Training Affects Variability in Training Performance both Within and Across Jobs
AIR FORCE RESEARCH LAB WRIGHT-PATTERSON AFB OH HUMAN PERFORMANCE WING (711TH)
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A partial test model of training performance variability was conducted. The current study examined variability in cognitive ability and training performance in job-specific training. Several studies have found mean score differences in cognitive ability across jobs. Further, the variability in training outcomes among individuals within a job has been shown to vary across jobs. Reduced variability in training outcomes is a measure of training effectiveness. For this study data were grouped by job over several years. Participants were 116,310 enlistees enrolled in 108 US Air Force training specialties. Aptitude was measured by a verbalmath composite derived from the US military enlistment test, the Armed Services Vocational Aptitude Battery. Training performance was assessed by written tests of job-related knowledge content. Predictive validity of the verbalmath composite ranged from .124 to .836 across jobs with a mean weighted value of .691. Substantial differences were observed for mean and variability of aptitude across jobs. Trainees in jobs with high aptitude requirements had higher mean aptitude and were less variable on aptitude than those in jobs with lower aptitude requirements. Further, trainees in high aptitude jobs had higher mean training performance scores and were less variable on performance than those in jobs with lower aptitude requirements. Finally, training performance was much less variable than aptitude. Training had the effect of reducing variability among trainees within jobs. This has the effect of producing a more homogenous set of trainees on trained content, which is beneficial to on-the-job training. Support was found for a part of the test model.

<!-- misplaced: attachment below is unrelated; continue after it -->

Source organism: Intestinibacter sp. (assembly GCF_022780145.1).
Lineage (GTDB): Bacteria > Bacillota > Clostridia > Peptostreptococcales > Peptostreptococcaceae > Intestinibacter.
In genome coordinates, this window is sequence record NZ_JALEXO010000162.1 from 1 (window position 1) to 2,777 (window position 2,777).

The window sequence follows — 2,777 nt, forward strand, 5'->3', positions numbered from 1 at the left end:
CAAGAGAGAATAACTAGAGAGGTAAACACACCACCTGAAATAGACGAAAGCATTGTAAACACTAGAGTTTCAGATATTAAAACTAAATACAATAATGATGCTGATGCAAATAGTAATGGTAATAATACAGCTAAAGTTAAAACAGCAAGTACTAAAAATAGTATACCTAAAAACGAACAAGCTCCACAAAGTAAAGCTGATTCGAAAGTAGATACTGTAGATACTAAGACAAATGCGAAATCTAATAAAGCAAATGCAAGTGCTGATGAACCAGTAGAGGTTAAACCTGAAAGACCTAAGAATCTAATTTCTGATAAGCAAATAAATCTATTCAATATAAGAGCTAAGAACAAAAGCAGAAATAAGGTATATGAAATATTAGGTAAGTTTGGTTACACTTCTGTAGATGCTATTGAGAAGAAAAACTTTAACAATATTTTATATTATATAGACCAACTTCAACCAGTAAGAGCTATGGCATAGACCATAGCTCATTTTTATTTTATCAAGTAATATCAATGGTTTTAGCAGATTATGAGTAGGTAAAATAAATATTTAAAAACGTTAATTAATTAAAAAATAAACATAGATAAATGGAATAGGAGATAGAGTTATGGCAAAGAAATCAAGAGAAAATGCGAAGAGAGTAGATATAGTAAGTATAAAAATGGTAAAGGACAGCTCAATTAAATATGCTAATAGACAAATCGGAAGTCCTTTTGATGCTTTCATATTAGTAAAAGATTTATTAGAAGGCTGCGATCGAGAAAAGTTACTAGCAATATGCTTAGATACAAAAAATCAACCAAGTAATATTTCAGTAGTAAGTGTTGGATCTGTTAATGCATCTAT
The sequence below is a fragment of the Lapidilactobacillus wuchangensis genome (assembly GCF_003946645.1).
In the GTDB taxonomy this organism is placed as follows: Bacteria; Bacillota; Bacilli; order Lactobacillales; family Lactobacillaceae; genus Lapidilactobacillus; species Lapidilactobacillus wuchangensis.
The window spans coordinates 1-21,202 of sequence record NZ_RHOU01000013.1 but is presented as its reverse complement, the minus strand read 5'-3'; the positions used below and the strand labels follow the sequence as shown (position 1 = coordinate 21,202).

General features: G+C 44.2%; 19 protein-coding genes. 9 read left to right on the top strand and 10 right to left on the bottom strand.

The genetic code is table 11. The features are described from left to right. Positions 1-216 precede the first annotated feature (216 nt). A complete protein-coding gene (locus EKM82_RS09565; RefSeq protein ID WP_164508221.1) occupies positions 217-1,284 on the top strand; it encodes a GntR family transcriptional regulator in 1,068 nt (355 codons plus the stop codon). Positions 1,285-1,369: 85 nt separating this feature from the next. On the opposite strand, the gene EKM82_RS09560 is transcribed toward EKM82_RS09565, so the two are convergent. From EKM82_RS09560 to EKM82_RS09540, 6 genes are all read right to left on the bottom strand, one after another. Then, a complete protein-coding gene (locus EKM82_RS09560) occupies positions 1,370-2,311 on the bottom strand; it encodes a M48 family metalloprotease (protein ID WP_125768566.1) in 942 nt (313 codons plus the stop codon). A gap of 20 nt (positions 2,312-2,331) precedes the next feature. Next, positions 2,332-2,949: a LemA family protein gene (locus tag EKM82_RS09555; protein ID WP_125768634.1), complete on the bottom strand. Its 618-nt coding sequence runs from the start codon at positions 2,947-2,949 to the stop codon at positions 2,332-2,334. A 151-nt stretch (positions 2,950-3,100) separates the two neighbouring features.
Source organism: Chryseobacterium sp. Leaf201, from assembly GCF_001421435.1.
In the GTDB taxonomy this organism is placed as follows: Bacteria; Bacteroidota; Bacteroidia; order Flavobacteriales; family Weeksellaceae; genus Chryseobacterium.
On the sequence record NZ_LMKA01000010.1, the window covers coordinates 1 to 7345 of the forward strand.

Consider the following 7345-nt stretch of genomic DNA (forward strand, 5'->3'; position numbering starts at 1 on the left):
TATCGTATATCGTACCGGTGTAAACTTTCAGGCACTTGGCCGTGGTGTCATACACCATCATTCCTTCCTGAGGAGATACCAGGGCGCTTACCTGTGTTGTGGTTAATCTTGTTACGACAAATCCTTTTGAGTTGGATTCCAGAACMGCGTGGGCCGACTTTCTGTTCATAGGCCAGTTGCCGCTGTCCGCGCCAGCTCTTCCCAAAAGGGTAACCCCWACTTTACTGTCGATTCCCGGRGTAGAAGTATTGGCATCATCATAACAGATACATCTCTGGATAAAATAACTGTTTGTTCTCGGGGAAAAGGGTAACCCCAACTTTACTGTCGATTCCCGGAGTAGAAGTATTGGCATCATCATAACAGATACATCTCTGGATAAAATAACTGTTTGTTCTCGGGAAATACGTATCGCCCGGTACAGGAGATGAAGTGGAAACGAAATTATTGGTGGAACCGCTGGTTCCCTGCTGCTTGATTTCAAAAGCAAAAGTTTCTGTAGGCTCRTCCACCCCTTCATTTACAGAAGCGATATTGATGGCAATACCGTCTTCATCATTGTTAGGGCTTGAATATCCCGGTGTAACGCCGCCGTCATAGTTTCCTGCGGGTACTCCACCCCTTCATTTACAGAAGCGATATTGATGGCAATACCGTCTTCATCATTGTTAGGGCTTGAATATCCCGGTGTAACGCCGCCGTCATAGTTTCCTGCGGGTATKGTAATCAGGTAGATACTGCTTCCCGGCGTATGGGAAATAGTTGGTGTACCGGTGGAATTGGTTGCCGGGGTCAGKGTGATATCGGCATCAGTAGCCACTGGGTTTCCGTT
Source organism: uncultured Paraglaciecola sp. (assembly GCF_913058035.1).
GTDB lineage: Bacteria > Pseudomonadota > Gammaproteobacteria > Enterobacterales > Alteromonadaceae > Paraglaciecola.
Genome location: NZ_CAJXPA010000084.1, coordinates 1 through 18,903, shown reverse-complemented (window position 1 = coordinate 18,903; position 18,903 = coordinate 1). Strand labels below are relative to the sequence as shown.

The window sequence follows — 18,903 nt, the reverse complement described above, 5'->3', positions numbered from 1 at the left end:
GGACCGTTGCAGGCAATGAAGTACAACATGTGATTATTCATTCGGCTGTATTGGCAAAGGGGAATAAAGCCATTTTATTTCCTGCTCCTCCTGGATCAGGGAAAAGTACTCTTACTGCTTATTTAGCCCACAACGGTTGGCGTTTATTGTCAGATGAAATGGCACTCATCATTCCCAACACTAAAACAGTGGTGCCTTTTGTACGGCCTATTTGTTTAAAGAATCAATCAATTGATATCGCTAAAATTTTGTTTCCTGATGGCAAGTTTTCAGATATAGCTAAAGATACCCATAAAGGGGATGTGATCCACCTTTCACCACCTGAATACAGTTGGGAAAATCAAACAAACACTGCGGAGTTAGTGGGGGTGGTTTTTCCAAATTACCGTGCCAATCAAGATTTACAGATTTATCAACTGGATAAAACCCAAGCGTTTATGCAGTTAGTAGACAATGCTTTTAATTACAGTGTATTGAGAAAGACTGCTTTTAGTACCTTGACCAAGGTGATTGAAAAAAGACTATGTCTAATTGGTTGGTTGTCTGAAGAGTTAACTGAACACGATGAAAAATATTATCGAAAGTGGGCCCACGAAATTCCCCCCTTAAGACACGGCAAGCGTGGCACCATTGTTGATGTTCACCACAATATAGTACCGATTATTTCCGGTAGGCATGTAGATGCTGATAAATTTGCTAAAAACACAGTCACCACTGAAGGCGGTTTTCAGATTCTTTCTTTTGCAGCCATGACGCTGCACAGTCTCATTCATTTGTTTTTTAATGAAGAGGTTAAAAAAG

- Personnel Management and Labor Relations